An informative addition to the Aincrad arc, but Kawahara's fixation on the harem ideology rather detracts from what could've been a really great story. I am more than familiar with the Sword Art Online series. I've watched the anime up until the end of the Mother's Rosario arc, and I am certainly aware of the flaws of the anime itself. Having begun on my quest of evaluating the light novels, I must say that with the second volume of Aincrad I find myself a little frustrated. With such a critical An informative addition to the Aincrad arc, but Kawahara's fixation on the harem ideology rather detracts from what could've been a really great story. I am more than familiar with the Sword Art Online series. I've watched the anime up until the end of the Mother's Rosario arc, and I am certainly aware of the flaws of the anime itself. Having begun on my quest of evaluating the light novels, I must say that with the second volume of Aincrad I find myself a little frustrated. With such a critical mind that is aware of the video game scene and its development stages, I'm already more than aware of the fact that if the eponymous game actually existed, it would be an unequivocal failure. Having said that, I'm suspending my disbelief to points. This volume covers the stories of Kirito's encounters with Silica, Lisbeth, Yui and Sachi. These are (mostly) important scenes within Aincrad's life (that the audience is more familiar with through the anime.) The scenes are well described, some of the gameplay features of SAO are interesting to learn about and there are pieces of clarification for some of the more... trying points of the anime. However, having said all of this, what constantly bugs me about this volume is how every girl Kirito comes into contact with automatically falls in love with him. Say what you will about the kinds of love that they feel for this one stupidly overpowered teenage boy, but it all comes down to an unending loop of fixation that quickly becomes tedious. This volume also contains what I personally believe to be the biggest plot hole I've ever encountered and a scene that, to this day, makes me livid because of how ridiculous its concept is. For those of you who are familiar with the anime, or the Aincrad arc in general, you will know EXACTLY which scene I am talking about. For those who aren't, it takes place in the third section of the book. Don't get me wrong: I like Sword Art Online. I like its concept. I like what it COULD be. What I don't like is this constant stream of girls (some of whom are teetering VERY narrowly on the edge of jail bait) that are being ham-fisted into the story that only add to the ego of a massively over-powered character. By all means, read this volume if you want some extra sprinkling of Aincrad, but if you're looking for some genuinely interesting, NEW stuff, I'd highly recommend the Progressive series instead.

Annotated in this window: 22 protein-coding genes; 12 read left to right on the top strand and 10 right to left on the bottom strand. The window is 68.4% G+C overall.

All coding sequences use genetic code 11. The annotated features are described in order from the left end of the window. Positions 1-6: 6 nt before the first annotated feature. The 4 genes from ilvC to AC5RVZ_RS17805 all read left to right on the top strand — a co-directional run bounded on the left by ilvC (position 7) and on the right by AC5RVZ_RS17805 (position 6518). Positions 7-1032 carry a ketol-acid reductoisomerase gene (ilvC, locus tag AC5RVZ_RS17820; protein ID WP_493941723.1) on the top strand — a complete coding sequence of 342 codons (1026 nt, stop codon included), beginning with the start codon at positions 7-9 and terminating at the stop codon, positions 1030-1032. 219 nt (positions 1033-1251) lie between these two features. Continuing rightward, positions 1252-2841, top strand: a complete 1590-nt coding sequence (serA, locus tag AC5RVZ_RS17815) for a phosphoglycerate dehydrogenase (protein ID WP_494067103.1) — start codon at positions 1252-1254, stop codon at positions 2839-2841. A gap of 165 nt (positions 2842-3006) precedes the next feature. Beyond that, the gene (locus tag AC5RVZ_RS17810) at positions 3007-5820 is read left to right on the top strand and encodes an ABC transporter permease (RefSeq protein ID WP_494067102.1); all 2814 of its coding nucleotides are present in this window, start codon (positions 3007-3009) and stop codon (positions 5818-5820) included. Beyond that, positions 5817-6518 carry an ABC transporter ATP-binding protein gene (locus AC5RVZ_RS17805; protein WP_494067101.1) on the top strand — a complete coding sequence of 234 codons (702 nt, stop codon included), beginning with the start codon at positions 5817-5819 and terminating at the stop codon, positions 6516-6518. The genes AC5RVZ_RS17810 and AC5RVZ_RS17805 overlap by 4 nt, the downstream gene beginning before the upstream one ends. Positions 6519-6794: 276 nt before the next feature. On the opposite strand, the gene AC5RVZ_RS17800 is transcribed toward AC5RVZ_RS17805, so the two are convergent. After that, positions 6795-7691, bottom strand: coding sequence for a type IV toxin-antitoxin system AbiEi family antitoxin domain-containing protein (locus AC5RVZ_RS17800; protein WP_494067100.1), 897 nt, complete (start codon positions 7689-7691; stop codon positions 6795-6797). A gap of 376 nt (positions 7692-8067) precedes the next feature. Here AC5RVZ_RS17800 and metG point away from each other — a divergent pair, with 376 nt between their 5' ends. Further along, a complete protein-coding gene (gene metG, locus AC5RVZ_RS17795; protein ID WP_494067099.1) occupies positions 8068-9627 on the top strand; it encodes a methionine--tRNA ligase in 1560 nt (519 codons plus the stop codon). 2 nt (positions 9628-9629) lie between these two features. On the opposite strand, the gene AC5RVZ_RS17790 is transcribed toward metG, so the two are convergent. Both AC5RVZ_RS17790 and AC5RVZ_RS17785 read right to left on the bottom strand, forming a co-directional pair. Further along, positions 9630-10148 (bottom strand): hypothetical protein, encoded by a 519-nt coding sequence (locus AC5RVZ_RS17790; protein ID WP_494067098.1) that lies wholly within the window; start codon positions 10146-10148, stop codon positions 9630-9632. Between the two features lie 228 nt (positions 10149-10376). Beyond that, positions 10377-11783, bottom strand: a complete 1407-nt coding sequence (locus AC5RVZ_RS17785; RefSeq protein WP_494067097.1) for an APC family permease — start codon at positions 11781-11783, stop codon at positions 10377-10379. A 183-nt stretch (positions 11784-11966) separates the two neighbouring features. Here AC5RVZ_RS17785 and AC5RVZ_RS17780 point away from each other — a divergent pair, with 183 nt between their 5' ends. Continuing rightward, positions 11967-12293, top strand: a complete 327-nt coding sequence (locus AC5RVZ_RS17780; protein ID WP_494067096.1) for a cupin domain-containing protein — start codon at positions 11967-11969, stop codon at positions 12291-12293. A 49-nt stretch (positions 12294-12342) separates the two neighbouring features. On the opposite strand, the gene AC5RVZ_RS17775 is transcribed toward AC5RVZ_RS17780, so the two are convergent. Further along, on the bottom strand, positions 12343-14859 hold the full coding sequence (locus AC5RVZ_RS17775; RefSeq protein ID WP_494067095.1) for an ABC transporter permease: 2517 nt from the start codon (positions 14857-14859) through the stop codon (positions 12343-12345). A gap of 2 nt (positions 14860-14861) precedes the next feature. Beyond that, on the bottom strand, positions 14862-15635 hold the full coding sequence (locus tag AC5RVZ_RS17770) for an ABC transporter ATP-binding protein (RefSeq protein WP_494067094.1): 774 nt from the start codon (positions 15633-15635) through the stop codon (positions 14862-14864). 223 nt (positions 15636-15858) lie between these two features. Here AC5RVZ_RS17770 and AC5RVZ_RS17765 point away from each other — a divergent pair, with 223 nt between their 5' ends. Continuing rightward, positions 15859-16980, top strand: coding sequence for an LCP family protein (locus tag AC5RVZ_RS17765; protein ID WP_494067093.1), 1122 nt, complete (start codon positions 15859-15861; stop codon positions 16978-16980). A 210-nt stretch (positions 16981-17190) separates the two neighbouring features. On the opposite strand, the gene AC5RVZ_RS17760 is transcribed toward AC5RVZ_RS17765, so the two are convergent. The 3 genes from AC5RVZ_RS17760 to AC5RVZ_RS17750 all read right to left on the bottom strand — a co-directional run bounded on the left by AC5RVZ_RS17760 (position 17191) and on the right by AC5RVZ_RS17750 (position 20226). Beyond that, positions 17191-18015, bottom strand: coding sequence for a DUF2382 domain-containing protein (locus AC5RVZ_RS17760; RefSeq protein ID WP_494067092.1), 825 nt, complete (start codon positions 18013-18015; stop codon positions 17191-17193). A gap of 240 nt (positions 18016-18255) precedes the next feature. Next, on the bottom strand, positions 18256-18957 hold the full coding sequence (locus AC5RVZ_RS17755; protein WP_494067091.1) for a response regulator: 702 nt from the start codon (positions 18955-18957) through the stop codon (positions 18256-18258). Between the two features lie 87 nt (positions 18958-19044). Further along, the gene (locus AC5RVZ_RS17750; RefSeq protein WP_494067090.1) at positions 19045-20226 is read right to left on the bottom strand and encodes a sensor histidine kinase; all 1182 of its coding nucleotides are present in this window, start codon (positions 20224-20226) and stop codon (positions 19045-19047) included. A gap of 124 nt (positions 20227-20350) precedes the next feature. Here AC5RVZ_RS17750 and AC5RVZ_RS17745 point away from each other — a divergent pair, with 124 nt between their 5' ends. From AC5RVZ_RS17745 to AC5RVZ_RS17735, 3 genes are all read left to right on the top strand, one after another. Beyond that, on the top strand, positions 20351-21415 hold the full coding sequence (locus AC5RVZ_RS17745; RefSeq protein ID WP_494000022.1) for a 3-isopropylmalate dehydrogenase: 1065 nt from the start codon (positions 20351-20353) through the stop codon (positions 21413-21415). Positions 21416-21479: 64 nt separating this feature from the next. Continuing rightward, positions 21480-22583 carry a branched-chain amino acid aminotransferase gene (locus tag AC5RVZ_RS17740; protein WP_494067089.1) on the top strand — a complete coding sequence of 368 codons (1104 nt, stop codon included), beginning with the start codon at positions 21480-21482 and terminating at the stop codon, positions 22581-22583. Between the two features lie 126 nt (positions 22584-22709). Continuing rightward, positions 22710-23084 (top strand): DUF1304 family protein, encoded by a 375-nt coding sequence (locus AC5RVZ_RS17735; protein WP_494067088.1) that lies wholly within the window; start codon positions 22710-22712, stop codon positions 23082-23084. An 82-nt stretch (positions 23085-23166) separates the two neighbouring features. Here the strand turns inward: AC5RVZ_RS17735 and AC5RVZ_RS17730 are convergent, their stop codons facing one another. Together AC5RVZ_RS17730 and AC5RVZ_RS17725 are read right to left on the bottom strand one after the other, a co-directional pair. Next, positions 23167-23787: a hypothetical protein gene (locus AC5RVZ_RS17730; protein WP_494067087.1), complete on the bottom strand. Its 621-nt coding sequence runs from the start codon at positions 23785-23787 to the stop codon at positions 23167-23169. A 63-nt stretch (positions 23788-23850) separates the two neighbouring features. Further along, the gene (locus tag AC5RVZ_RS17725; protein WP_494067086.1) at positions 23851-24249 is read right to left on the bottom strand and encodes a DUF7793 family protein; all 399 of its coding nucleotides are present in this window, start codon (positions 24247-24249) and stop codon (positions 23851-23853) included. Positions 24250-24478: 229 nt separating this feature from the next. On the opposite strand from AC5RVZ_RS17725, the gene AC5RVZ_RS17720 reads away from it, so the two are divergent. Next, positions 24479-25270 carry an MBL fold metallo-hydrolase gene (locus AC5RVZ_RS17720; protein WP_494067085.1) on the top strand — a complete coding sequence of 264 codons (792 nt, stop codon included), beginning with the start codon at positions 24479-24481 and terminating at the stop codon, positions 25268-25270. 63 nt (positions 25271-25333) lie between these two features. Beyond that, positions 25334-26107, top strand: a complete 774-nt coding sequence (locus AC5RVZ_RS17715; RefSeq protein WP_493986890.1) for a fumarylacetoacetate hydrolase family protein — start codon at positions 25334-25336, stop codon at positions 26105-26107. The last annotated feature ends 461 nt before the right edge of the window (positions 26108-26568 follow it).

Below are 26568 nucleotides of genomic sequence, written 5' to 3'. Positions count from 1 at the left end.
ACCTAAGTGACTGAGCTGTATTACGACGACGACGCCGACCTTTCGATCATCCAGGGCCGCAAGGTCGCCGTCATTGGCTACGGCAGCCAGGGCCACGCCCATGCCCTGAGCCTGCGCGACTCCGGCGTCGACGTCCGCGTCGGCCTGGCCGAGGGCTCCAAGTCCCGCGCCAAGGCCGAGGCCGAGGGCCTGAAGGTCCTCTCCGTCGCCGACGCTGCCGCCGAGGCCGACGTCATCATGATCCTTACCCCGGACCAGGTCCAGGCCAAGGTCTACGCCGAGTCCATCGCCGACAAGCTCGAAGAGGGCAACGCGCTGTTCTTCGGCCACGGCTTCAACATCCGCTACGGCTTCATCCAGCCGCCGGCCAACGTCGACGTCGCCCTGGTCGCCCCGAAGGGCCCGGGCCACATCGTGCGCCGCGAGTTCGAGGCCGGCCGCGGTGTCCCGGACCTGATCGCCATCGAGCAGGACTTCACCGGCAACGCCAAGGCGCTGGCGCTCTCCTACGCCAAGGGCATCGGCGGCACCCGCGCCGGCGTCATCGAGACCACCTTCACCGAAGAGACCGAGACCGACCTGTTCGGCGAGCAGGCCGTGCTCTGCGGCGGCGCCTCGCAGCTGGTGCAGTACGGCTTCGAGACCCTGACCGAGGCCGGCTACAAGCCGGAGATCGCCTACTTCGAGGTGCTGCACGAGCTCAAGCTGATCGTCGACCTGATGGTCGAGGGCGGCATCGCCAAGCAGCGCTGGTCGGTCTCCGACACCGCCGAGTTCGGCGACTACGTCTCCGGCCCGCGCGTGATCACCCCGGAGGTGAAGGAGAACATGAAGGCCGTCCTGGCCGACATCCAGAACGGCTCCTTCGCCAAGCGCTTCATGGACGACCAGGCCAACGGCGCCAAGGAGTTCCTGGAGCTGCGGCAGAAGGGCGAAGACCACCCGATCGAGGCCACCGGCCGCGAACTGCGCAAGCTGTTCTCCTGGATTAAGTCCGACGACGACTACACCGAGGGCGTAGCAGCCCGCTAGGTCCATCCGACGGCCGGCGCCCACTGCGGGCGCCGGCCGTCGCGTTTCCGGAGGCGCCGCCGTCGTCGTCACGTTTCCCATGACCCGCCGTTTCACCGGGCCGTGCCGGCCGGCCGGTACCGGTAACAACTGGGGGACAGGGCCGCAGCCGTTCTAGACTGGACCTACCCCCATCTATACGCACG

24. 5 out of 5

    emily_oriley

    Okay so first of all, these are just side-stories that add depth to the world and characters, but don’t really affect the main story. Which makes sense when you realize the first Volume was originally written as a one-shot and, honestly, that does show. Though these are good stories, when we focus on the main characters, they do feel a bit shoehorned in. All that aside, both of these books were done well and their flaws mainly come from, again, not being planned out originally. This makes me thi Okay so first of all, these are just side-stories that add depth to the world and characters, but don’t really affect the main story. Which makes sense when you realize the first Volume was originally written as a one-shot and, honestly, that does show. Though these are good stories, when we focus on the main characters, they do feel a bit shoehorned in. All that aside, both of these books were done well and their flaws mainly come from, again, not being planned out originally. This makes me think the following storylines are going to be done very well. Now when comparing to the anime: what they did was take all the stories that happen in Aincraid and put them all together in part one of season one. I like that they did but I can also see why that might be seen as “filler” to most. You do take a few turns from the main story (clearing the game) to hang out with these random characters. Bottom line, if you like the characters, you’ll enjoy going on all their journeys. If you just want to see the conclusion and whether everyone gets out of the game, you probably will get bored by the side stories pretty quick. Personally, I throughly enjoyed the anime (not the first movie since it’s basically a recap with gratuitous swimsuits) and am looking forward to season 3 when it comes out. I’m also enjoying the books and plan to continue on with my wayward son. Oh and my characterization issues? Apparently there’re two more books I gotta read so we’ll see if I just get all of the Aincrad saga outta the way or if I’ll continue on to Fairy Dance (which I’mma be honest-not my favorite story arch)

  25. 4 out of 5

    Tuna